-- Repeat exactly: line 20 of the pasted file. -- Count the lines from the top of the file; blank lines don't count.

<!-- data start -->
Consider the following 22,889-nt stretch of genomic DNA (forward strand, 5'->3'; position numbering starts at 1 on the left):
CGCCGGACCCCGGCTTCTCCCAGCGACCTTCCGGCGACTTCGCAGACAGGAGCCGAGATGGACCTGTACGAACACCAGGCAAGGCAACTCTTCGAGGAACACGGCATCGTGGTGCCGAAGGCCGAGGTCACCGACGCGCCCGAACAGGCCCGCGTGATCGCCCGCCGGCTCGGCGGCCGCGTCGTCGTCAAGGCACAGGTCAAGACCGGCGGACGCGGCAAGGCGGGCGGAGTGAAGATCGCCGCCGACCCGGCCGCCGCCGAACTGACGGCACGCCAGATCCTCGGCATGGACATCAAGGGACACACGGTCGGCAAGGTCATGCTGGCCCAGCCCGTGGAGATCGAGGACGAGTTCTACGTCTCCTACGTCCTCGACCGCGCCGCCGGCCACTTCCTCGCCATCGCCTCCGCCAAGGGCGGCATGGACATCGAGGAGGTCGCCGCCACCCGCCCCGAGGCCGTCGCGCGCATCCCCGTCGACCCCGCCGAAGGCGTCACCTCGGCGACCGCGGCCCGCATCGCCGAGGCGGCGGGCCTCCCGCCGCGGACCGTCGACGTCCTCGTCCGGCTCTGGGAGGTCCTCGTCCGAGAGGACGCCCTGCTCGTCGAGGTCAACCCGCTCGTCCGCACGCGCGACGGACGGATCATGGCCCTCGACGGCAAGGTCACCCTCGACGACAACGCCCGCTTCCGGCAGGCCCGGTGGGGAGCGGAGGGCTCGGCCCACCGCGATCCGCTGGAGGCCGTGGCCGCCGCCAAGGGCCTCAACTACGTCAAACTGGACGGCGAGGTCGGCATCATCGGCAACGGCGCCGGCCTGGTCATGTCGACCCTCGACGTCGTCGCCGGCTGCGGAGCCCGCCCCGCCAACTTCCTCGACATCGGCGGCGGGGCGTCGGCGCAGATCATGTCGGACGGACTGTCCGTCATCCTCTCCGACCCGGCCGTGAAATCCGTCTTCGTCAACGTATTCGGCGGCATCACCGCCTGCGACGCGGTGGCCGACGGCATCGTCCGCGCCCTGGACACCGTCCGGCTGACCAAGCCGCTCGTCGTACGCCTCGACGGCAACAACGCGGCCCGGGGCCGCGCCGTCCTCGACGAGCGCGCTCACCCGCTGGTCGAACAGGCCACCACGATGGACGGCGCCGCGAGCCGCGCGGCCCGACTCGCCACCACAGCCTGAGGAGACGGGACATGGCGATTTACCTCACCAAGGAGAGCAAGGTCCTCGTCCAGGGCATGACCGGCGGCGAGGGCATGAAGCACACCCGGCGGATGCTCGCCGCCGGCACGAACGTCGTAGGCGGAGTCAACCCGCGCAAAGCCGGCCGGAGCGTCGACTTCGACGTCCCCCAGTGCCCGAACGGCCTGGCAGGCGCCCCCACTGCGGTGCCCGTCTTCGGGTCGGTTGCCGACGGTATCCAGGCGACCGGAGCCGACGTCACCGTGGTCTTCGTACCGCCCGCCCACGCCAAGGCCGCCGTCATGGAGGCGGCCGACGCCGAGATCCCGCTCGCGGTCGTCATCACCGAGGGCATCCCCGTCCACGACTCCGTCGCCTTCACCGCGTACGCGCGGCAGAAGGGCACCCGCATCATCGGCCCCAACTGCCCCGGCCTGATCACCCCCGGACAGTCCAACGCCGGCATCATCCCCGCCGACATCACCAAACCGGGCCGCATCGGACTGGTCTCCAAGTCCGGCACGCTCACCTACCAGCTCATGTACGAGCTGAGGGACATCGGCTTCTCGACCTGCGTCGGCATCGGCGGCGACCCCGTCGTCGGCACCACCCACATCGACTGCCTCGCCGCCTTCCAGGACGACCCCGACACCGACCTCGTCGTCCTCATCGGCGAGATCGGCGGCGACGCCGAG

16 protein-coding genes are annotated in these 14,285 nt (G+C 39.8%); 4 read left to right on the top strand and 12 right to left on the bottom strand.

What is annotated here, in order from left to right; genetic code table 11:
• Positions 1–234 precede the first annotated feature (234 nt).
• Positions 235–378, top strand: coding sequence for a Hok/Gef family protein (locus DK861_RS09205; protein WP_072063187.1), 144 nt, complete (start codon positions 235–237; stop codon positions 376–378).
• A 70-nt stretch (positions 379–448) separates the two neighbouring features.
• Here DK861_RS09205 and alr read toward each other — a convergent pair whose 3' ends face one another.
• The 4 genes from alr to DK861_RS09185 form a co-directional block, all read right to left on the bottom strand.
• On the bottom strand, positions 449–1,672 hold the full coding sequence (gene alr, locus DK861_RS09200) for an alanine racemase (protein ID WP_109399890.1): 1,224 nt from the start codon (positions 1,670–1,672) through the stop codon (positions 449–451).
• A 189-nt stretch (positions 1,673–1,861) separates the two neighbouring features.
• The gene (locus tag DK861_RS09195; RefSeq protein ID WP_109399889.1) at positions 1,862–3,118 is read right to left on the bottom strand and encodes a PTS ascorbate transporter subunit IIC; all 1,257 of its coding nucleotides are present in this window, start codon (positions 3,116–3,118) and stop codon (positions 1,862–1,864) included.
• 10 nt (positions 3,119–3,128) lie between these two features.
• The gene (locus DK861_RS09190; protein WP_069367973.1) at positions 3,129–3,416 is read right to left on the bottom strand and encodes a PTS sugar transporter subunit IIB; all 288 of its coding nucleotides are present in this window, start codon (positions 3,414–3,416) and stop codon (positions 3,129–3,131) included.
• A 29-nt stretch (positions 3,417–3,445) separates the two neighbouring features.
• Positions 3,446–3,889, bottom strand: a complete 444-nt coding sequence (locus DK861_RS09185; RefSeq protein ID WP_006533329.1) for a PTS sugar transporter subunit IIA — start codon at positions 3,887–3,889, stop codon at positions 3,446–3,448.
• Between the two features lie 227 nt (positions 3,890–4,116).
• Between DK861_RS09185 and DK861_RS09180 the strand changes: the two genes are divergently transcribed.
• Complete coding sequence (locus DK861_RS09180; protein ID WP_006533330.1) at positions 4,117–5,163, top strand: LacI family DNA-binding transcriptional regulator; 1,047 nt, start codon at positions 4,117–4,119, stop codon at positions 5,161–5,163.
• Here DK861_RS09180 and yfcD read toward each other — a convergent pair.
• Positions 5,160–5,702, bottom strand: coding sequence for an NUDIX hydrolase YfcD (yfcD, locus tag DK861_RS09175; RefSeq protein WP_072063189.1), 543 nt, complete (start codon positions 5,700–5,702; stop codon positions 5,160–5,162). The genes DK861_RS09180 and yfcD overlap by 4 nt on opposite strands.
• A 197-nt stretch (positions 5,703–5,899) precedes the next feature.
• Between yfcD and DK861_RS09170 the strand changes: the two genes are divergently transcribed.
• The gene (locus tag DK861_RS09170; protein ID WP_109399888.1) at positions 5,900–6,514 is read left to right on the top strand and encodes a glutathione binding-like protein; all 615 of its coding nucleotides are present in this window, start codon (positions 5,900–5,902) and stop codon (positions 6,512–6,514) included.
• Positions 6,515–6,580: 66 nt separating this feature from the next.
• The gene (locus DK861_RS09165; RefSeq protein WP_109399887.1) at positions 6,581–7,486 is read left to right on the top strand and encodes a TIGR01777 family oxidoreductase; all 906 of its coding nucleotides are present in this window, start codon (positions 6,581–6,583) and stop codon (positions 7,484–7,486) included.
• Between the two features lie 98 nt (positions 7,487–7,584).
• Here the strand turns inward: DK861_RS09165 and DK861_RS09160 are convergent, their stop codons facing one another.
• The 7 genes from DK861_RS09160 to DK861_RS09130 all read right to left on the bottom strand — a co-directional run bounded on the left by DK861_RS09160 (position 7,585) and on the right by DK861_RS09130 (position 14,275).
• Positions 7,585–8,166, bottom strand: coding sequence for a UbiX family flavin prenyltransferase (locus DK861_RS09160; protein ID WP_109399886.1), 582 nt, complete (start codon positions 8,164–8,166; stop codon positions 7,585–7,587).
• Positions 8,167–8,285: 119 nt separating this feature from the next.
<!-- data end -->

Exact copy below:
• Here DK861_RS09180 and yfcD read toward each other — a convergent pair.